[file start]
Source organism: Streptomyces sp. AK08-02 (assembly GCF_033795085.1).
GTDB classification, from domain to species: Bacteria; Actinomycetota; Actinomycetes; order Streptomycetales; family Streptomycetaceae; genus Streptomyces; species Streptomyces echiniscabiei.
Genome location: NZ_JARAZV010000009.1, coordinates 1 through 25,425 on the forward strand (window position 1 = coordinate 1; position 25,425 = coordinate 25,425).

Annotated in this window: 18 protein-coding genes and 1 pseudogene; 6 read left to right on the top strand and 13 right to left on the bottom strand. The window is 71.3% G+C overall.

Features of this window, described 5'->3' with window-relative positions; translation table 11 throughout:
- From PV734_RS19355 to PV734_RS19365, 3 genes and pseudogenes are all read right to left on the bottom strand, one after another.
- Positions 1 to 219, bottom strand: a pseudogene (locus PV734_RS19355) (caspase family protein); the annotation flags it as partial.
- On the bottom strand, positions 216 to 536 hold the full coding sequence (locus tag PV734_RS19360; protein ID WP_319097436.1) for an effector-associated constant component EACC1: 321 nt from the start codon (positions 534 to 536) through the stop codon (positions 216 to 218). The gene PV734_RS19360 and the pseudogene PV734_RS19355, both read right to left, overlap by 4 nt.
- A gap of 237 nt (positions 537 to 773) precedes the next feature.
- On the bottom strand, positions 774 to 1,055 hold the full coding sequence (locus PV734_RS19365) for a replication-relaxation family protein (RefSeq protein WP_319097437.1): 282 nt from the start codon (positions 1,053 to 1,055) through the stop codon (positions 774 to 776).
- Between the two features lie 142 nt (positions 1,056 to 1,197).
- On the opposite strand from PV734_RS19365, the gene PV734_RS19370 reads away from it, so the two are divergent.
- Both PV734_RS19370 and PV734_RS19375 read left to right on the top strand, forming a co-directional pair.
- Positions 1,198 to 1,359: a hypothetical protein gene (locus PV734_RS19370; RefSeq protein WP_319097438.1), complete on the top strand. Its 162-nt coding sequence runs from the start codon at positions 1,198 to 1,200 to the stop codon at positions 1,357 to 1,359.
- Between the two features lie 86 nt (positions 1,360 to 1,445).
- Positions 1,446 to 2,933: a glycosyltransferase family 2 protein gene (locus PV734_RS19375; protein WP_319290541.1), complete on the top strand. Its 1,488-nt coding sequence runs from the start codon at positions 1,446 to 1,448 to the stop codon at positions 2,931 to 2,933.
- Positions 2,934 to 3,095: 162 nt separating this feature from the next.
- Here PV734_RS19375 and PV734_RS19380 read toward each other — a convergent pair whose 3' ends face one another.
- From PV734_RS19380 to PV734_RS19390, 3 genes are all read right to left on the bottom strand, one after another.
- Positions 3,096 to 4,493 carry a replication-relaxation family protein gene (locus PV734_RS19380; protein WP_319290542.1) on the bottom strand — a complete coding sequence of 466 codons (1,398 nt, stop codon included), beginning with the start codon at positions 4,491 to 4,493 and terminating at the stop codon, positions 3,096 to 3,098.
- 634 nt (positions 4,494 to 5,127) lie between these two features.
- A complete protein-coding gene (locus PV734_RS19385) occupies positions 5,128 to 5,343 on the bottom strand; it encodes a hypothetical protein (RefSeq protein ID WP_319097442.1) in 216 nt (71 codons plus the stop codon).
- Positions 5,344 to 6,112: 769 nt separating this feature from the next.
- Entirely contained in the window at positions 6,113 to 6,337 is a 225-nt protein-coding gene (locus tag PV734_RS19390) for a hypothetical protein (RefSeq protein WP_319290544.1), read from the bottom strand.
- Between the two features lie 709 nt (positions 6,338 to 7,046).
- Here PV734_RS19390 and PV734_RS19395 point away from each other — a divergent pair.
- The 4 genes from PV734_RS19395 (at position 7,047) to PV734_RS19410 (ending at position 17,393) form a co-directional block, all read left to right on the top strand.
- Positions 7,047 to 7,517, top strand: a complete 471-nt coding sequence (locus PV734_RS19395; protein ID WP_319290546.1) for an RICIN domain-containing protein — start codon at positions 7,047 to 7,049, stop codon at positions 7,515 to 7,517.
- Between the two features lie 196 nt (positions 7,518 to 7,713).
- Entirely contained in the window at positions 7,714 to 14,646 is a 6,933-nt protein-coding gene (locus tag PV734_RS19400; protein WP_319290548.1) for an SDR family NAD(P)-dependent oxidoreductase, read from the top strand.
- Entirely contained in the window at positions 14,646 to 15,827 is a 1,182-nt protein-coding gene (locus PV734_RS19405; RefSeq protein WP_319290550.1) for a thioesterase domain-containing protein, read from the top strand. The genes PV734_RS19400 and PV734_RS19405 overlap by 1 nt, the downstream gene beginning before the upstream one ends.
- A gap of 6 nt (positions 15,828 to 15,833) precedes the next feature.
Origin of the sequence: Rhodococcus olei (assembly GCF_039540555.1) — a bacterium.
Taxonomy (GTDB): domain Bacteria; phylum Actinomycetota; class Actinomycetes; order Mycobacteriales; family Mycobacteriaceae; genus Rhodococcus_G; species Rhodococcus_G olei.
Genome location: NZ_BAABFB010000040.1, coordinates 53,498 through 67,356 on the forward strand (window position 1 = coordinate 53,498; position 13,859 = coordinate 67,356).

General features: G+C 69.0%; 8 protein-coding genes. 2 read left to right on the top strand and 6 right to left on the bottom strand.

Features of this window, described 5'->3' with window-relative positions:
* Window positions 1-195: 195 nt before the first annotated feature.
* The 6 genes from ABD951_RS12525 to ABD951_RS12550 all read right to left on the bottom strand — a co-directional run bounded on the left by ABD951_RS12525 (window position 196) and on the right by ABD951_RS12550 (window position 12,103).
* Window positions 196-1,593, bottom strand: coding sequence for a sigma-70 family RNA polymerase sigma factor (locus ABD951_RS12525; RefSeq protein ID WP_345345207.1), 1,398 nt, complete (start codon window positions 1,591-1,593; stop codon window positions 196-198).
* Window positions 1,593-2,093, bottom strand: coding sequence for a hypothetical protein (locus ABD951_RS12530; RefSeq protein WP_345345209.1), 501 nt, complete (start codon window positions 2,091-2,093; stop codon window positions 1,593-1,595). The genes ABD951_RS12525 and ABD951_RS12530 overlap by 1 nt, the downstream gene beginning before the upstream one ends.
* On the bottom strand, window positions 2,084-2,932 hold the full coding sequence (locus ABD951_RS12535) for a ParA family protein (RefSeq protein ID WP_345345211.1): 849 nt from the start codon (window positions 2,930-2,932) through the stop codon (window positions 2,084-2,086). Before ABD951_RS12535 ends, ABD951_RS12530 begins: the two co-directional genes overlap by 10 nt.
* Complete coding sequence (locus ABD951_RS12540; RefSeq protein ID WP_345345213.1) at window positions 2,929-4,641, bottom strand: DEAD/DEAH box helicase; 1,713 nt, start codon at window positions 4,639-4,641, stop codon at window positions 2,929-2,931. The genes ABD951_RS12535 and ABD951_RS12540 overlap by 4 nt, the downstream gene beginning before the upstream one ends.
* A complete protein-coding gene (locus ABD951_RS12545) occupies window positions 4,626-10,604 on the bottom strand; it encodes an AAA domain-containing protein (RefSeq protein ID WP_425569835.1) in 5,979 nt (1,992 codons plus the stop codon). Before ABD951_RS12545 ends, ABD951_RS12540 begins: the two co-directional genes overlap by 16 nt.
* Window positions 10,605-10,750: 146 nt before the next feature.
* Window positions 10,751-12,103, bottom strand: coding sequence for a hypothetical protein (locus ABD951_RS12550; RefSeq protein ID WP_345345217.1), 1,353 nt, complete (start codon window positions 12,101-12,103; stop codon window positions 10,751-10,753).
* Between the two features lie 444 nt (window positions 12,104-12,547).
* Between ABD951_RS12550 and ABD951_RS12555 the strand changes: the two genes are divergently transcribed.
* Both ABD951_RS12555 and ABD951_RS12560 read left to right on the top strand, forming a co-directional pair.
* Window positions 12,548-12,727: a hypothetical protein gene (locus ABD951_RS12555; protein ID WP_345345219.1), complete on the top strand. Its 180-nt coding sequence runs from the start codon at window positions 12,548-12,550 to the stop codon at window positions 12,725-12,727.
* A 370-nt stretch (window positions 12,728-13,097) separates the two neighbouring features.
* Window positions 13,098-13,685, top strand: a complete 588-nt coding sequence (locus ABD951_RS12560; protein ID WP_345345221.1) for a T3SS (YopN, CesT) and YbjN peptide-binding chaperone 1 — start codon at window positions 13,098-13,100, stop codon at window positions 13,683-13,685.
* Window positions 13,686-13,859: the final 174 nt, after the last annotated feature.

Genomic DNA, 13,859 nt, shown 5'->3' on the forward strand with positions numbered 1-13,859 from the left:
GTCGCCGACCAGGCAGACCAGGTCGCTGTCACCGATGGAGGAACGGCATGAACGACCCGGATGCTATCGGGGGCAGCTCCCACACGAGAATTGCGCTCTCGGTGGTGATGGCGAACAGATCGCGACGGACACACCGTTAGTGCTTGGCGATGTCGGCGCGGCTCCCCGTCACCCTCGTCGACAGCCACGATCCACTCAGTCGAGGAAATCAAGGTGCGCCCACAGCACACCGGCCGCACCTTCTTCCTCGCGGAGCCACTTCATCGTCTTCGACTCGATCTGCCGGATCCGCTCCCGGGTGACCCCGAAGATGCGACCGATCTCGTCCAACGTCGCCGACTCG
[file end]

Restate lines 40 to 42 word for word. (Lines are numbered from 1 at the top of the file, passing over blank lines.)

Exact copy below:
* Window positions 196-1,593, bottom strand: coding sequence for a sigma-70 family RNA polymerase sigma factor (locus ABD951_RS12525; RefSeq protein ID WP_345345207.1), 1,398 nt, complete (start codon window positions 1,591-1,593; stop codon window positions 196-198).
* Window positions 1,593-2,093, bottom strand: coding sequence for a hypothetical protein (locus ABD951_RS12530; RefSeq protein WP_345345209.1), 501 nt, complete (start codon window positions 2,091-2,093; stop codon window positions 1,593-1,595). The genes ABD951_RS12525 and ABD951_RS12530 overlap by 1 nt, the downstream gene beginning before the upstream one ends.
* On the bottom strand, window positions 2,084-2,932 hold the full coding sequence (locus ABD951_RS12535) for a ParA family protein (RefSeq protein ID WP_345345211.1): 849 nt from the start codon (window positions 2,930-2,932) through the stop codon (window positions 2,084-2,086). Before ABD951_RS12535 ends, ABD951_RS12530 begins: the two co-directional genes overlap by 10 nt.